The rains finally cleared in mid-October, and when they did the Soviets wasted no time moving their men into position for the start of the Manchurian attack. On November 7th, 1967, the half-century anniversary of the 1917 October Revolution, the Red Army unleashed a four-pronged offensive against the weakest point in the PLA’s defensive lines along the Manchurian border; within 48 hours of the initial assault Soviet ground forces had already pushed at least 20 miles inside Chinese territory (one advance battalion managed to cover 30 miles of ground by the third day of the offensive).

As the days wore on, and Red Army troops pressed ever further into Manchurian territory, Soviet diplomats abroad and state-run media at home bragged that New Year’s Day 1968 would see Soviet troops marching in the streets of Harbin. And sure enough, on Christmas Day the official CPSU news agency TASS broke the story that Soviet tanks and artillery had begun shelling Harbin’s outer districts. But Mao wasn’t ready to throw in the towel just yet; he drafted Red Guards, some as young as 13 or 14, to form so-called "special action detachments" that were actually suicide squads whose purpose was to drain Soviet manpower resources on the ground far enough to enable attacks by conventional PLA units to succeed. 

In Mongolia, Beijing encouraged pro-Chinese insurgents to mount a guerrilla uprising against Soviet occupation troops in the Lake Hyargas area. Though their numbers were inferior to the Soviets’, the rebels worried the Kremlin enough to prompt the Red Army high command to slow down its Manchurian offensive and re-deploy some of the troops from that front to smash the insurgent forces. A push to capture the strategically important industrial city of Shenyang ground to a halt ten miles north of town, allowing the PLA to send some of its reserves to the battlefront to begin pushing the Soviets back toward the border.

Anti-Chinese sentiment in Russia, already at a high pitch to begin with, escalated to new levels of ferocity as the Soviet people heard a steady stream of accounts of atrocities committed by the Chinese against Soviet POWs on the Manchurian front1. In those areas of the Soviet Union’s Far East territories not under Chinese occupation, a wave of racial hate crimes against Soviet citizens of Asiatic descent stretched the KGB’s already-strained resources to their full limit, and in postwar letters to an old friend First Secretary Brezhnev later confessed that his greatest fear at that point was the ethnic unrest in such regions might lead to a wider civil war. In Moscow effigies of Mao Zedong and General Lin Bao were burned along with Chinese flags, and the CPSU Politburo tightened its ban on the teaching of the Chinese language in schools.2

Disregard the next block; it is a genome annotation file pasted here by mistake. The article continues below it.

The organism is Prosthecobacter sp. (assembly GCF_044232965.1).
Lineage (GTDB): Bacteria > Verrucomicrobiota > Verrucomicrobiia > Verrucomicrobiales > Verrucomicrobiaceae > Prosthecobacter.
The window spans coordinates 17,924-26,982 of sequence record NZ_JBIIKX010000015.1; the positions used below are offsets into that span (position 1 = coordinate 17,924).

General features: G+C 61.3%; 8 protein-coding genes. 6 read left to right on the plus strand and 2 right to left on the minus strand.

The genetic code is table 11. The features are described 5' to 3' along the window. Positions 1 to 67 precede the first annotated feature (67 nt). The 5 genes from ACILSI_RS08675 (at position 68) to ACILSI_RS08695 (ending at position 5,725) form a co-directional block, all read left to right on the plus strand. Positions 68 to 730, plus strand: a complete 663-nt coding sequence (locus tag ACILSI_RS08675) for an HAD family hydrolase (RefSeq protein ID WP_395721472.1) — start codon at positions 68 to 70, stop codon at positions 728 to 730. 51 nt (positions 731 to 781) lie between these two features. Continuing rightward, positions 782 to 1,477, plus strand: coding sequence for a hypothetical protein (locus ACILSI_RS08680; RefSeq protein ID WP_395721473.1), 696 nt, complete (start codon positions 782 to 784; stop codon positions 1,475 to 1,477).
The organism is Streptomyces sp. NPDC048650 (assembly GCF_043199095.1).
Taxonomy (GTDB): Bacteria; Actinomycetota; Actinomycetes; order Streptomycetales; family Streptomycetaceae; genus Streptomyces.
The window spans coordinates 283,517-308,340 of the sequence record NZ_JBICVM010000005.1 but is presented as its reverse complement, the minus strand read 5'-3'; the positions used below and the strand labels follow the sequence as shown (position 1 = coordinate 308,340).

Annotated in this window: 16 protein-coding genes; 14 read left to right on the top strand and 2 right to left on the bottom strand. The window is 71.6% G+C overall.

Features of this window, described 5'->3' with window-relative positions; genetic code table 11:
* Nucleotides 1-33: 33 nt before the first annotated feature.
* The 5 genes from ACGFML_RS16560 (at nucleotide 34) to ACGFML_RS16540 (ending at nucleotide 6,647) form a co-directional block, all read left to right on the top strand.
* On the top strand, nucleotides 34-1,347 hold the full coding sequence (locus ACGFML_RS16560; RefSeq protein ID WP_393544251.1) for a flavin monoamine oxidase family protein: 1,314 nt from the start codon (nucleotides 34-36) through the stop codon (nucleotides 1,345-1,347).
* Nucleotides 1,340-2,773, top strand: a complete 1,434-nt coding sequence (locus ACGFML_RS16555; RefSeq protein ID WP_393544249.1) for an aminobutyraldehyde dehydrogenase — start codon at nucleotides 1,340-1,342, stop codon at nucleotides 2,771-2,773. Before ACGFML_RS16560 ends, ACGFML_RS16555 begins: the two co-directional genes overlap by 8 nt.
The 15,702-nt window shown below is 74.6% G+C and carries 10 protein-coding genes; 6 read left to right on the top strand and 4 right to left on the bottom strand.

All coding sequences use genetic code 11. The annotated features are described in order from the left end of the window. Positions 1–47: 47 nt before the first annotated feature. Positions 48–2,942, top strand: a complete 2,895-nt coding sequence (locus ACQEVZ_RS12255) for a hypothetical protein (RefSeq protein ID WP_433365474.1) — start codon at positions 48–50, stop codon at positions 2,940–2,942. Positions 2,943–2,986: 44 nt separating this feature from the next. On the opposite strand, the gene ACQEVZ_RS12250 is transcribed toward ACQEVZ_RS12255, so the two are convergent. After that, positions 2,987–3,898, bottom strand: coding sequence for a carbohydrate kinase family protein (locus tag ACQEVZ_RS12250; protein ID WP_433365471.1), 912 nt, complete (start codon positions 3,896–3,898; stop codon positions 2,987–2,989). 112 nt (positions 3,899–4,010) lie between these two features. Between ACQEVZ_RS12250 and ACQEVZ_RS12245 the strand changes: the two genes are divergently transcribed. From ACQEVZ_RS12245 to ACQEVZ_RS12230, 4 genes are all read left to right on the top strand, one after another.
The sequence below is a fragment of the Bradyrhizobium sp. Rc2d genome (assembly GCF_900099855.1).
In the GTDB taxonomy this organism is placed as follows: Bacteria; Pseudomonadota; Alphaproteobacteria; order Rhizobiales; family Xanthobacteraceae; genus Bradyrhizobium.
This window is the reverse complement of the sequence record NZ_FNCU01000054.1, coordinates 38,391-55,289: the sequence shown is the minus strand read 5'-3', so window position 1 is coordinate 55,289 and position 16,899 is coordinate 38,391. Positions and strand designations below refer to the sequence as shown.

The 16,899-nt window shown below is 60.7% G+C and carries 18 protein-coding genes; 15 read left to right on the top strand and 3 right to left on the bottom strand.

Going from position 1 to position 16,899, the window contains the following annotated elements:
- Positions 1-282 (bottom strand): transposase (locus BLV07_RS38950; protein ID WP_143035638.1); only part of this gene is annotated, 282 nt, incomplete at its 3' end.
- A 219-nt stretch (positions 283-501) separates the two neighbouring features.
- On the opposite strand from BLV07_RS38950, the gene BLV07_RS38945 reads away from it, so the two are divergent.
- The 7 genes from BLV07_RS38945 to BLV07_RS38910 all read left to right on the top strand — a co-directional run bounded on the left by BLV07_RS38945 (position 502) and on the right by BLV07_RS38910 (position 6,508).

Perhaps the worst single-day atrocity of the entire war took place on January 3rd, 1968 and involved the slaughter of a detachment of Soviet marines during their breakfast by one of Mao’s Red Guard suicide squads. Striking just after 6:30 AM Moscow time, they killed the marine troops using everything from rocks to bayonets to the marines’ own grenades; a few of the corpses were kept intact as proof to the squad’s superiors that the mission had been completed.

Brezhnev’s reaction to the massacre was to order the transfer of five Red Army tank divisions from the Group of Soviet Forces Germany3 to the Soviet battlefront in Manchuria; these divisions were then unleashed in a massive assault that opened serious breaches in the PLA defensive line around Shenyang. These ground attacks were accompanied by a wave of ferocious air strikes whose main targets (other than the PLA lines) were Shenyang’s industrial facilities....




Under different circumstances, President Johnson might have tried to halt the fighting via US and UN intervention in the hostilities; indeed, for months editorial writers all across America had been urging him to do exactly that to keep the Manchurian War from escalating into full- scale nuclear conflict. However, just a few hours before the Soviet armored assault on Shenyang commenced, US forces in the Quang Tri and Da Nang provinces of South Vietnam were themselves attacked by the Viet Cong in what would later come to be known as "the Tet offensive". Coming as it did in the wake of assurances by the Johnson Administration that the VC were on the brink of collapse, these attacks came as something of a rude awakening to both the administration and the American public.

Originially, the VC had envisioned a far more ambitious offensive which involved raids on every major military target in South Vietnam, along with assaults by suicide squads on the American embassy in Saigon. There had even been provisions for an NVA occupation of the historic city of Hue along the Perfume River. However, with North Vietnam’s chief foreign allies at each other’s throats the flow of aid to Hanoi had slowed to a trickle and the resources for such elaborate operations simply weren’t available.

Even so, the assaults would inflict sufficient damage on the American position in South Vietnam to make Lyndon Johnson’s political career the most significant casualty of the Manchurian War...


To Be Continued




1 The fact that the Soviet government had been guilty of equally heinous abuses against Chinese prisoners was not often discussed-- especially given that under Soviet law at the time criticism of the war effort was officially classified as treason by the Brezhnev regime.

2 Soviet military academies, where foreign language instruction was considered an essential part of the training of POW camp interrogators, were exempted from the ban, as were the Soviet foreign ministry’s diplomatic training schools.

3 The official designation for the Soviet main battle force then deployed to East Germany as a counter to US and NATO troops in West Germany.